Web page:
Tree-lined High Street presents a colorful autumn tableau. © Michael Ventura
Tree-lined High Street presents a colorful autumn tableau. © Michael Ventura
A schooner bears the 13-star Yacht Ensign intended for boats in inland waters. © Michael Ventura
Pedestrians congregate for the First Friday festivities, when shops, galleries and restaurants open their doors.
The Imperial Hotel welcomes visitors. © Michael Ventura
The River Packet docks at sunset. © Stephanie Somers
Evergrain Bread Company enjoys a robust business on weekends. © Tim Fields
Carla Massoni Gallery showcases works by notable artists.
Chestertown Farmers’ & Artisans’ Market is a feast for the eyes. © Nancy McTear
The collaborative gallery Create beckons browsers. © Jeff Weber
The Brampton Inn is a secluded retreat of private cottages. © Jumping Rocks Photography
A cozy, cheerful bedroom welcomes guests. © Jumping Rocks Photography
Tall ships, gathered for Downrigging Weekend in the port at Chestertown, conjure a bygone era.
Time Traveling in Chestertown Strolling the streets of Chestertown is a little like traveling back in time. A visitor might be in the midst of ordering a cranberry-orange scone with her latte when suddenly the tall ship Sultana glides into port from the peaceful Chester River, conjuring a long-ago vista. The seat of local government since 1706, Chestertown—also known as “America’s best-preserved Colonial seaport”—embraces history and the passage of time in all its rich complexity.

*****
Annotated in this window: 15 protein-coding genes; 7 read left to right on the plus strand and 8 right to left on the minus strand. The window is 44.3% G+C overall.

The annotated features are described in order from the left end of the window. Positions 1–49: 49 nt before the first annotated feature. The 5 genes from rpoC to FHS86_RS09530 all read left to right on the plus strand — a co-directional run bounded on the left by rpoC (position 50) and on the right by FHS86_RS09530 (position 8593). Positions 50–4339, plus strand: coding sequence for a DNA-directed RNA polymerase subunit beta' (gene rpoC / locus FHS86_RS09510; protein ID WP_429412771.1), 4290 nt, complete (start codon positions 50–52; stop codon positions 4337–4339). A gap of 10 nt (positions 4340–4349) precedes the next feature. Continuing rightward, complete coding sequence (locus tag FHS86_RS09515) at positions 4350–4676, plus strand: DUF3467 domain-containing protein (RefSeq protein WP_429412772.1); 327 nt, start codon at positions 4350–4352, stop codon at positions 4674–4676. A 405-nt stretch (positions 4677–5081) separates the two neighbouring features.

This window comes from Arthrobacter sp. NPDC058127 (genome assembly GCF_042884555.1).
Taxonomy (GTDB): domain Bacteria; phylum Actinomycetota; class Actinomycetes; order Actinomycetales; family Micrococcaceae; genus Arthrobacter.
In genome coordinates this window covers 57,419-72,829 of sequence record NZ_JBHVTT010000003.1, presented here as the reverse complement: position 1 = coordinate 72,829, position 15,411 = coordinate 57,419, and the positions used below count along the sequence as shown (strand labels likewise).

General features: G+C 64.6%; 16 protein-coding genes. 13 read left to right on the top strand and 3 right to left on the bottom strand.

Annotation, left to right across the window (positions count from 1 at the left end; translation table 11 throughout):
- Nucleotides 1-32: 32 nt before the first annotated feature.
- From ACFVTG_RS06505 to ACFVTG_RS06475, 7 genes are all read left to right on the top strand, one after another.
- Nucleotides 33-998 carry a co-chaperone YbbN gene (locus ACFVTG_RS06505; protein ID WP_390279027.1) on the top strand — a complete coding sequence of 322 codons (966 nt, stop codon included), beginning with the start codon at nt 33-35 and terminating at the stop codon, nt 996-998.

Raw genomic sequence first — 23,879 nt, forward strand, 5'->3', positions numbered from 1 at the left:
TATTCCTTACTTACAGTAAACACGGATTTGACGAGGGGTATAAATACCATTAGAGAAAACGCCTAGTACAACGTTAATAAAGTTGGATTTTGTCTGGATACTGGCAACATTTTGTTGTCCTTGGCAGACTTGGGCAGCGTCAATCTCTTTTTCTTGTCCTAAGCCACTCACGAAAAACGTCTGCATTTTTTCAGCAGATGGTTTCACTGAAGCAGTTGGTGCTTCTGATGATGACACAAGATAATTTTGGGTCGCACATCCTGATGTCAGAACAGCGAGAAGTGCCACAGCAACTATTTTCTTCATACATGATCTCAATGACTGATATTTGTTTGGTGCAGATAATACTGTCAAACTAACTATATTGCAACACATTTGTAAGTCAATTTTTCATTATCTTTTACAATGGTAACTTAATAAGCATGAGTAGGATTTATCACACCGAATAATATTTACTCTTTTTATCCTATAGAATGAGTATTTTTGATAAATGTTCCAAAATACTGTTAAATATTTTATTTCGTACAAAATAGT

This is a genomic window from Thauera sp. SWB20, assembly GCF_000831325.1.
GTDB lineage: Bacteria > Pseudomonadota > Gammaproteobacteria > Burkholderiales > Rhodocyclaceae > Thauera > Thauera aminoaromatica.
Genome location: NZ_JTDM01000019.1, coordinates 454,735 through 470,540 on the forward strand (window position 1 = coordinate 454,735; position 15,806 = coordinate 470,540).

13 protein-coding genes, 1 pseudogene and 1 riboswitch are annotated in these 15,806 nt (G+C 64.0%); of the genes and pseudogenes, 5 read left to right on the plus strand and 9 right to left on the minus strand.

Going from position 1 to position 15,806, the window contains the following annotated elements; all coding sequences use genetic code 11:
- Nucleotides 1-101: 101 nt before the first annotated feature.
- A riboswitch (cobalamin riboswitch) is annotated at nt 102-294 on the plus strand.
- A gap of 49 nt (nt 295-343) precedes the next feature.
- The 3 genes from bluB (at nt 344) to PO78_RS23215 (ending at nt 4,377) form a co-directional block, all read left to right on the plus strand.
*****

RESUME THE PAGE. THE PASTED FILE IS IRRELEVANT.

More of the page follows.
In fact, the Sultana—a replica of a British Royal Navy vessel that enforced those nasty tea taxes during revolutionary times—helped launch this small town into the 21st century. Since the ship’s construction was completed in 2001, educators and tourists alike have flocked to Chestertown to sail on the “Schoolship of the Chesapeake,” learn about the bay’s marine treasures and relive its history. The Sultana is also a centerpiece for the town’s many festivals. If this ship or other vessels are in port when you go, a sail on one of them will show you the town and its environs from the water. Many rural views from this Chesapeake tributary are virtually unchanged since the 1800s, and it’s great fun to peek into the backyards of the lovely waterfront homes. The Chester River Packet Company (chesterriverpacketco.com) also offers day and evening cruises on a 1920s-style tour boat.
Historic Highlights History buffs won’t want to miss a 30-minute audio tour of the town’s waterfront area researched by scholars, performed by students from local Washington College and available via headphones at the 1746 Custom House. The self-guided tour features riveting personal stories of soldiers, slaves, and revolutionaries—including Thomas Ringgold, a wealthy slave trader and “Son of Liberty” whose house is one of the stops.